According to police, witnesses reported that anywhere from 40 to 60 people – believed to be minors – flooded an Oakland, California Bay Area Rapid Transit (BART) station Saturday night, jumped the fare gates, and basically took over a train car, injuring and robbing people.
BART spokeswoman Alicia Trost said six people had been robbed on the train, and a seventh had been robbed on the platform.
“We are in the process of pulling all surveillance video and we will share with Oakland police, Oakland Unified School District and Oakland Housing Authority to see if they can help identify the minors,” she said. “We have had success with sharing images of juveniles with this group and identifying and making arrests in the past.”
According to a police report, the teens “committed multiple strong-arm robberies of bags and cell phones,” and “at least two victims suffered head/facial injuries requiring medical attention.” Victims lost a “purse, a duffel bag and five phones” during the mass robbery.
The heist lasted about 15 minutes, and when the train came to a stop, the myriad of teens vanished into the East Oakland neighborhood, before any officers could do anything about it.
While there are images of the perpetrators, they can’t be released publicly because they’re minors.
This is just one reason that people should be able to protect themselves with firearms. While BART doesn’t seem to have a policy one way or the other pertaining to firearms, California does have many restrictions, making it difficult to legally own and carry a firearm.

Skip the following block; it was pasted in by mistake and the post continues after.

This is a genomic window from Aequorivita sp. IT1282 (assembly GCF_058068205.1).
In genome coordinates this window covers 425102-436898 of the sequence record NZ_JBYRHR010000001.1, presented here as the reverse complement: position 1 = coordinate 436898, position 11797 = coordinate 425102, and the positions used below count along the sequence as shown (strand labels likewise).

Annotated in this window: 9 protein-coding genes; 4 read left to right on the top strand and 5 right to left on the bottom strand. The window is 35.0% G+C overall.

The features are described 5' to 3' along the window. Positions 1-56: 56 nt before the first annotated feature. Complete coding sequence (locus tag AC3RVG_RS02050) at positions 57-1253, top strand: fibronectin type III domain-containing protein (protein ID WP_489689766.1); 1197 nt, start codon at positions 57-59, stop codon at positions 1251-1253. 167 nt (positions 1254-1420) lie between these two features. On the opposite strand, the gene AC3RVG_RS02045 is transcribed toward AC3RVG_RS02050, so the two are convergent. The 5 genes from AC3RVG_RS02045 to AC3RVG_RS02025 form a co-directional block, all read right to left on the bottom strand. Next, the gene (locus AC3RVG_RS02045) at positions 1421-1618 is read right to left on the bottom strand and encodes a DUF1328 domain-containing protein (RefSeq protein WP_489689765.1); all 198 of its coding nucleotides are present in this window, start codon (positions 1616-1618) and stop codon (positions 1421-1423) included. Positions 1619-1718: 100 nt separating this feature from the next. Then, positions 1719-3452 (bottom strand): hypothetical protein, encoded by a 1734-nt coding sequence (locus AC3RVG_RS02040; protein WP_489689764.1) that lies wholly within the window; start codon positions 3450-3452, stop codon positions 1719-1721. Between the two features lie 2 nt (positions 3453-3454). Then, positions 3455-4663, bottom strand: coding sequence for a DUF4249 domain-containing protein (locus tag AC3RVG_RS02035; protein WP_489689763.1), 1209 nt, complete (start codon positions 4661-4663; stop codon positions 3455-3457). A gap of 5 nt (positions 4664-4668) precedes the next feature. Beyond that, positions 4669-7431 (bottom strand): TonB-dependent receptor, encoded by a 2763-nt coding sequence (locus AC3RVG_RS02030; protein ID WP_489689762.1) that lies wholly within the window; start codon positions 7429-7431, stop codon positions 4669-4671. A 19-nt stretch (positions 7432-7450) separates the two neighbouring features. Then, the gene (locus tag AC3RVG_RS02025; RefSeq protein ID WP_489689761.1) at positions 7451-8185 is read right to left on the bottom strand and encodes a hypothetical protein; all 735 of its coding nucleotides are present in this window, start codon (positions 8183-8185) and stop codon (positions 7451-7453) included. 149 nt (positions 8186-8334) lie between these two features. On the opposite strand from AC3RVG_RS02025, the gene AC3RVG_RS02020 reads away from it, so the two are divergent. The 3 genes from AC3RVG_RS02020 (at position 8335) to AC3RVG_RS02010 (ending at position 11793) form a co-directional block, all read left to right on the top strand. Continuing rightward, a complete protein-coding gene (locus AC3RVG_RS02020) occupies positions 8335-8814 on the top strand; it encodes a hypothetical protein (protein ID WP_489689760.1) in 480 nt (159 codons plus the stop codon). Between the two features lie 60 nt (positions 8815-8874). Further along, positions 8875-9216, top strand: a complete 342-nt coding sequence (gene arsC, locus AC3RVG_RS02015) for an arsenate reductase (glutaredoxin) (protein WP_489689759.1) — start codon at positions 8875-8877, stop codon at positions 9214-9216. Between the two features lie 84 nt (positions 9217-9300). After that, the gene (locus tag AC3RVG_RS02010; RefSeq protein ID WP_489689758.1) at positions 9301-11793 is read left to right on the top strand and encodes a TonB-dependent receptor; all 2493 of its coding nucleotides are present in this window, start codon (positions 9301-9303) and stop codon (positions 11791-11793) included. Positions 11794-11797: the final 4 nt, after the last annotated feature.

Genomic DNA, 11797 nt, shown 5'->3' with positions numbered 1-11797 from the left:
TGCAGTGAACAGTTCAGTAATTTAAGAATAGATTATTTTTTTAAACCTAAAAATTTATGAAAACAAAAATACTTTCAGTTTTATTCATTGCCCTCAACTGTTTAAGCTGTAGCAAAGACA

In the bigger cities, one must demonstrate “good cause” to the sheriff or police chief in order to carry a concealed gun. Citing the Second Amendment or appealing to self-defense is not sufficient. It has to be proven that the applicant’s life is in imminent danger. And even then, it’s still up to the sheriff or police chief.
If there had been just one passenger on that train car who was carrying a firearm, he could have used it – or at least threatened to use it – and it may have stopped the robberies. Of course, 40 to 60 raucous teens is a lot of people. One gun carrier may not have been enough.
Hopefully, these passenger victims will apply for a Carry a Concealed Weapons (CCW) license and cite this very incident as reason to be armed. This train robbery was quick, the suspects got what they wanted, and so far, they’ve have gotten away, unscathed. That means it’s very likely that this will happen again.
Even a member of BART’s board of directors John McPartland obtained a gun permit, and he cited the threat posed by Black Lives Matter as reason for his application to be renewed. Alameda County – where Oakland resides – considered that to be “good [enough] cause” and renewed his permit.
SFGate reported that “McPartland is one of 222 permit-holders in Alameda County, a roster that includes law enforcement officers, judges, prosecutors and ordinary citizens, according to data from the California Department of Justice Firearms Bureau.”
I don’t think McPartland’s life was ever actually threatened by Black Lives Matter. But these BART passengers’ lives were. They should have no trouble getting a gun permit and carrying concealed on the train to protect themselves in case these delinquents try commandeering a train car again.
The views expressed in this opinion article are solely those of their author and are not necessarily either shared or endorsed by EagleRising.com